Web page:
Why microgravity could halt human exploration of Mars

25 January 2017

Interview with

Mark Wilson, Imperial College London

Microgravity has serious impacts on the body, including loss of bone, muscle and vision. Mark Wilson and Graihagh Jackson discuss why this is such a problem when journeying to Mars...

Mark - Well, there's different studies, but on average, the studies seem to show that people lose between one per cent and five per cent of their bone mineral density, per month that is, during microgravity. That's quite a lot if you're going to be spending nine months travelling somewhere. We don't know whether it plateaus off and some of the evidence from the International Space Station suggests that it does. But if it's not going to plateau off, then you're obviously going to have quite a lot of loss before you arrive.

Graihagh - The problem is that Mars does have gravity - not as much as Earth - but enough and that means you can’t lose too much otherwise you won’t be able to walk around on the surface. There’s a horrible phrase I’ve heard used to describe the problems of microgravity: you won’t trip and break a bone; you’ll break a bone and trip.

I.e. your bones are so thin and weak, gravity can snap them.

Mark - Well, because they aren't exercising in a normal way, and by that, I mean, when you normally exercise, you're walking or you're running, you have constant impact exercise, that's what helps bone turnover effectively. Because they haven't got that they lose bone mineral density and the other thing they haven't got is gravity pulling blood into the tissues. So even when people have exercised in space, for example, just running on a treadmill with braces to hold them on it, they still lose bone mineral density and muscle mass because although they've got impact exercise, they haven't got the gravitational force pulling blood into their legs. So, those are the two things; it's blood flow and impact exercise that are required to maintain bone mineral density and muscle mass.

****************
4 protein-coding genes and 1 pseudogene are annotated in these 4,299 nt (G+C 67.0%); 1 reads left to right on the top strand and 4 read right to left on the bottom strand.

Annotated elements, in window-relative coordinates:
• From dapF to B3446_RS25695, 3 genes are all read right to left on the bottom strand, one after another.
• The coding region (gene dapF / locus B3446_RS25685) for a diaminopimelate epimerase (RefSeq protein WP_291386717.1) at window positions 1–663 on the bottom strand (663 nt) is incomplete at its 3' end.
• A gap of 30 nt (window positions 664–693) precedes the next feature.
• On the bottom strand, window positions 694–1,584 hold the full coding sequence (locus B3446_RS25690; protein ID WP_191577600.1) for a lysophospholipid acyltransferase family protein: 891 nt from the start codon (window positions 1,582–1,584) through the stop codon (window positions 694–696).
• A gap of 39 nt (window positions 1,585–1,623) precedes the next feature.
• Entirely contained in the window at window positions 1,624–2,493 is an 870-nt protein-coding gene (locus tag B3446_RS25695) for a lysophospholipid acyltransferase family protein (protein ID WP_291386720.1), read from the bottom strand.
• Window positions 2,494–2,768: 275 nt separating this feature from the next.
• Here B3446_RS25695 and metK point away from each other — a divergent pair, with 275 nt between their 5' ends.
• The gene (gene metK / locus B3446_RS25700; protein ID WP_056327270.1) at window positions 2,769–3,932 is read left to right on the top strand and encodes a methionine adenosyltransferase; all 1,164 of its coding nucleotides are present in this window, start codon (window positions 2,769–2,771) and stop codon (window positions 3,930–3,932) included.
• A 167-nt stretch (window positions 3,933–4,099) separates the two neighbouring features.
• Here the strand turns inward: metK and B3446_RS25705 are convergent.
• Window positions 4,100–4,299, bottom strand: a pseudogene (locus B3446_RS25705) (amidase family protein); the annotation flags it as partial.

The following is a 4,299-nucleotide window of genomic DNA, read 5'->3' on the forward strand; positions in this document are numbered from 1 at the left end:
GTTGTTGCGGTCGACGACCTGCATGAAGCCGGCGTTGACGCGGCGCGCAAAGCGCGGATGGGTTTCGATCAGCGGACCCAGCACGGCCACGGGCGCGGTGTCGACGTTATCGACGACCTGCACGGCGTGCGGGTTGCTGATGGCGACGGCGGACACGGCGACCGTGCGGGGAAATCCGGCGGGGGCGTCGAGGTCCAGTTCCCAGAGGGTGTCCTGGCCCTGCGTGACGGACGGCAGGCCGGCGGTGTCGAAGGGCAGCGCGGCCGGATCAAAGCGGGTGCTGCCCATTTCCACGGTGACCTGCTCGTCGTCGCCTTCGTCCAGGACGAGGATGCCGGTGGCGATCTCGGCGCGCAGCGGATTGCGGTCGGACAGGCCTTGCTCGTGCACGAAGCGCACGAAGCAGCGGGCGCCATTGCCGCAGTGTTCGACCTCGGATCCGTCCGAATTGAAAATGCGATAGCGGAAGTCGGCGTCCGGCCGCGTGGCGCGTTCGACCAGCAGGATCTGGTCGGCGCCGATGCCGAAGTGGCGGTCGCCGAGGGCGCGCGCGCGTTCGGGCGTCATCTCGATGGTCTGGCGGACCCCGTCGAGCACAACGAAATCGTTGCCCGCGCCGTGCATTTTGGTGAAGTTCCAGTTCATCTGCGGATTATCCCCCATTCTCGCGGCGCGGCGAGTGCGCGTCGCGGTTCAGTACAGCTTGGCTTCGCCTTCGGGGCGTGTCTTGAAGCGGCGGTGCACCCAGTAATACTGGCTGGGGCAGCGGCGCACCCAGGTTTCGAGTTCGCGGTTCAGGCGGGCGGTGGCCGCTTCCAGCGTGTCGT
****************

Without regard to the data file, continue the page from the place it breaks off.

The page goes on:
We don't really know enough at the moment in terms of whether we can optimise things with hormonal treatments or with additional calcium and vitamin D and things like that. It does seem to be that really, to maintain bone mineral density and muscle mass, you have to be using them. And so, as drugs might offer a small benefit, it is unlikely to be the sole solution.

Graihagh - But bone density it’s Mark’s main concern...

Mark - My area of research is what happens to the brain in microgravity and hypoxia. What happens is is that because you haven't got gravity pulling blood into your legs, you get this fluid shift and we think that the intracranial pressure rises. What's happening is that you've got this reduced ability to drain venous blood. If you're sitting here now, you're putting about a litre of blood into your head every minute and that litre of blood has to get to get out every minute as well. When you have not got gravity helping that you can't drain blood quick enough.

What's happening, we're finding in longer space missions now, the chronic changes that are occurring are actually causing another phenomenon which is known as VIIP or Visual Impairment and Intracranial Pressure in space where the astronauts are losing peripheral vision and this is also a long-term problem that could be an issue in a mission such as one to Mars.


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